I didn’t know that we had separate apps for ULB and UDB, as well as Autographa Go and unfoldingWord. I suspect only one of these four is necessary, since both Autographa Go and unfoldingWord can load the ULB and UDB. Although I really like the interface on Autographa Go, I think unfoldingWord is a better choice, since it also allows the reading of Open Bible Stories, and we are still working with those. If we want to turn four apps into one, that would be my recommendation.
Winner: unfoldingWord Bible Reading App
Losers: ULB app, UDB app, Autographa Go
translationRecorder and translationStudio are natural apps for us to install, but I feel that translationKeyboard is an app we don’t need any more. SIL/WBT may be doing amazing work with orthography, but we’re serving people who are going to need to be able to work with off-the-shelf keyboards on mobile devices and computers. Our experience with Myanmar shows that data entry is just part of the task — making sure it’s in Unicode is also important. There are entry methods for every writing system in the world, with the exception of those that are being invented by linguists. I think it would be worthwhile to make sure we’re using keyboards that are locally appropriate, rather than trying to create keyboards that will only work with tK (which I’ve found to be buggy and poorly supported).
Winners: AnySoftKeyboard ( https://play.google.com/store/apps/details?id=com.menny.android.anysoftkeyboard ), African Keyboard (https://play.google.com/store/apps/details?id=eu.dominicweb.africankeyboard ), Keyman ( https://play.google.com/store/apps/details?id=com.tavultesoft.kmapro ), Multiling O Keyboard ( https://play.google.com/store/apps/details?id=kl.ime.oh ) and other keyboards as we interact with local populations.
As far as WavePad Audio Editor Free, I have no experience with it. It might be worthwhile for someone to check out AudioDroid: Audio Mix Studio ( https://play.google.com/store/apps/details?id=com.audiosdroid.audiostudio ) to compare.
Rocker Locker: ?
PowerDirector: My understanding is that DOT no longer uses this, having moved to a Mac Laptop platform.
ES File Explorer File Manager / SHAREit – these apps have some useful features, but every release they become bloatier, more intrusive, and less useful. I would remove them.
In their place I would use almost anything. Amaze ( https://play.google.com/store/apps/details?id=com.amaze.filemanager ) is a decent file manager. If Glenn likes the Asus File Manager, it’s on the list. I may not be aware of all of the limitations, but the X-plore (https://play.google.com/store/apps/details?id=com.lonelycatgames.Xplore ) file manager has a lot of useful crannies without being too bloated.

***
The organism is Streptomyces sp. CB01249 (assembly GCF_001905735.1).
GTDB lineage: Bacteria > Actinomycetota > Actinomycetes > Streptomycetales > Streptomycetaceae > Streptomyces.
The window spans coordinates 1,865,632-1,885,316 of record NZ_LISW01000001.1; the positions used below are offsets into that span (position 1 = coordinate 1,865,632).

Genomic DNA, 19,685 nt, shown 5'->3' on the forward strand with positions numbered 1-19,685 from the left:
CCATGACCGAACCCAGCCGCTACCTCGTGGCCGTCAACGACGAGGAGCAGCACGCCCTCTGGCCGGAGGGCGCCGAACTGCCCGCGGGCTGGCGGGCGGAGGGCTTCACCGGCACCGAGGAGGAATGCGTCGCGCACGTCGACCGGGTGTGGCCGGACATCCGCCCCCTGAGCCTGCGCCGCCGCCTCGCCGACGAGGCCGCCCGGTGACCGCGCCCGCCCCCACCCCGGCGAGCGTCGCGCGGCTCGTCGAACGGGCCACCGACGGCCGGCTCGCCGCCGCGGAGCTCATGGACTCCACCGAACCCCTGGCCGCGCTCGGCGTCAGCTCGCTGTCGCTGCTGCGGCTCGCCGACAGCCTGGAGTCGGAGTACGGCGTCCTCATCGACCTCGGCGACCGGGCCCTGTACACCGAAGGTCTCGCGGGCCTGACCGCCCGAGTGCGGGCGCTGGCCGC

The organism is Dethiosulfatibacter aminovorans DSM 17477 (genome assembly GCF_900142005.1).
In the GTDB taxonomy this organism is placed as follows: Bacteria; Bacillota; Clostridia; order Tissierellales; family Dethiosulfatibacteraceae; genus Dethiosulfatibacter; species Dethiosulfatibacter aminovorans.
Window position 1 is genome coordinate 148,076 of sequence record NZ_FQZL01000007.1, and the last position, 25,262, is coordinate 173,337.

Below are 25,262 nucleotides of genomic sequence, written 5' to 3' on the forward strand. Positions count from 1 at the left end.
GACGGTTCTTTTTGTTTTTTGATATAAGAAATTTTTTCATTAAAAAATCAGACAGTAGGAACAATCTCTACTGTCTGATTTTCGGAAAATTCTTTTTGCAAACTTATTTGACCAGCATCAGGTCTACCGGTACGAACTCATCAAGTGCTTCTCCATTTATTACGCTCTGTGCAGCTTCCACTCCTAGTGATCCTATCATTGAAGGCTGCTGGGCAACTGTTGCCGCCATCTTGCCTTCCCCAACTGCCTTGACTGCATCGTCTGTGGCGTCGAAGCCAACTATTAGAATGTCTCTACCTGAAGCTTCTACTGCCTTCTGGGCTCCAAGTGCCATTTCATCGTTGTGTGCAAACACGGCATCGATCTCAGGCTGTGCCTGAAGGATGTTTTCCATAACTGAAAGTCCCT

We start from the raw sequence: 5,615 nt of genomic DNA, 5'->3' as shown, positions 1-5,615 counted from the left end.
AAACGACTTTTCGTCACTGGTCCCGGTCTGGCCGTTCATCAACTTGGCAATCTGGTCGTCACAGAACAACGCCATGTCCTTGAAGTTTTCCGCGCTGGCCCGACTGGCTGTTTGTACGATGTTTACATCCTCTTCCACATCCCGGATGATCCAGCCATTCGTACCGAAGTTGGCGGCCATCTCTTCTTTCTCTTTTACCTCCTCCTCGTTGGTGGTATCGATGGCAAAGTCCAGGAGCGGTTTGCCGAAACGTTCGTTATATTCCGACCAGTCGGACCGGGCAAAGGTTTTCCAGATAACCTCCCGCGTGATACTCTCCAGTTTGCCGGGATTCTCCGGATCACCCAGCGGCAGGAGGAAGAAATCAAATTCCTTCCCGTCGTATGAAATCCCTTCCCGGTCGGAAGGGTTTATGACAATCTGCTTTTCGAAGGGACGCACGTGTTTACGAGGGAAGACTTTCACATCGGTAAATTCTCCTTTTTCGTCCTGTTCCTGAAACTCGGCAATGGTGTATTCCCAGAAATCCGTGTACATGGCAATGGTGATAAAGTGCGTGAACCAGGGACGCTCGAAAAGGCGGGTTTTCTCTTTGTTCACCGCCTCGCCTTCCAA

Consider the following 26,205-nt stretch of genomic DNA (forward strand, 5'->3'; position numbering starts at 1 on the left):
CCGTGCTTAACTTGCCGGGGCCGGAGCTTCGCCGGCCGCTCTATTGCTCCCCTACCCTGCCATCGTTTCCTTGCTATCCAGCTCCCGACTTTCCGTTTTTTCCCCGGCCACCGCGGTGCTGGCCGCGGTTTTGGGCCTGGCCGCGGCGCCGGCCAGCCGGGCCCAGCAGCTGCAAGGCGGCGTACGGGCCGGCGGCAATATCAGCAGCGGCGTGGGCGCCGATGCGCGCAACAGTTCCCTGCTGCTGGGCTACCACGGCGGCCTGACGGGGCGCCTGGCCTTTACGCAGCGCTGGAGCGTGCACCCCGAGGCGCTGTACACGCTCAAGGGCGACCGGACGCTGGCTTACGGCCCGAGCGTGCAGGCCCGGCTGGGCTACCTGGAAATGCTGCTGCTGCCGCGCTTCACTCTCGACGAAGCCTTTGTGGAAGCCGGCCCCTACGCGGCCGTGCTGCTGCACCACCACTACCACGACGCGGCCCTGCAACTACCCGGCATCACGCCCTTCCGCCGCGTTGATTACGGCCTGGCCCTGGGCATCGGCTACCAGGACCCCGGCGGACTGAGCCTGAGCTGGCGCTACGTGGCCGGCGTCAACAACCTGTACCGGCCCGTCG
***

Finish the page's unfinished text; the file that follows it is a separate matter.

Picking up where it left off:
For local file transfer, Superbeam has worked really well for me, and doesn’t have some of the overhead of SHAREit. (In the day, SHAREit was better, but I think those days are past.)
Barcode Scanner is necessary for Syncthing, and could be useful for inventory management. I’m sure Jota is a fine text editor. QuickEdit Text Editor is nice, but somewhat larger ( https://play.google.com/store/apps/details?id=com.rhmsoft.edit ). The MS Office apps are fine. TeamViewer QuickSupport could be vital in remote support.
I gather that Samsung Smart Switch Mobile is an alternative to SHAREit and Superbeam. The reviews aren’t stellar, but if someone has a case to make for it, I’m all ears.
And that’s the list.
For Technicians: On my mobile device, I typically have Keuwlsoft’s Wifi Analyser ( https://play.google.com/store/apps/details?id=com.keuwl.wifi ), to help with setting Wifi channel settings. Nova Launcher ( https://play.google.com/store/apps/details?id=com.teslacoilsw.launcher ) can be used to save screen layouts and instantly set them up on additional devices. CPU-Z (https://play.google.com/store/apps/details?id=com.cpuid.cpu_z ) is a nice app for checking system specs and OS Monitor ( https://f-droid.org/en/packages/com.eolwral.osmonitor/ ) is great for troubleshooting what’s running. Gitnex (https://play.google.com/store/apps/details?id=org.mian.gitnex ) is a useful tool for interacting with DCS/Door43. It should also work with WAC, but I haven’t tested it. SqlitePrime ( https://play.google.com/store/apps/details?id=com.lastempirestudio.sqliteprime ) can be used in those rare instances when we need to look at the translationStudio database contents. (I have also used SQLite Editor,https://play.google.com/store/apps/details?id=com.ksk.sqliteeditor , for this.) Simple World Clock (https://play.google.com/store/apps/details?id=com.chibatching.worldclockwidget ) can be useful for helping people to understand time zone scheduling (i.e. don’t call me at midnight). DiskUsage ( https://play.google.com/store/apps/details?id=com.google.android.diskusage ) can be used to find and eliminate clog on a tablet.
We are expected to record signatures of the Statement of Faith, etc. This can be done with a camera scanning app. The free scanning app I’m most impressed with is Clear Scan ( https://play.google.com/store/apps/details?id=com.indymobileapp.document.scanner ). I am purchasing the pro version for $2.99, but it is perfectly usable in the free mode. It supports multi-page scans, conversion to PDF, and even OCR (I haven’t tested the quality of the OCR).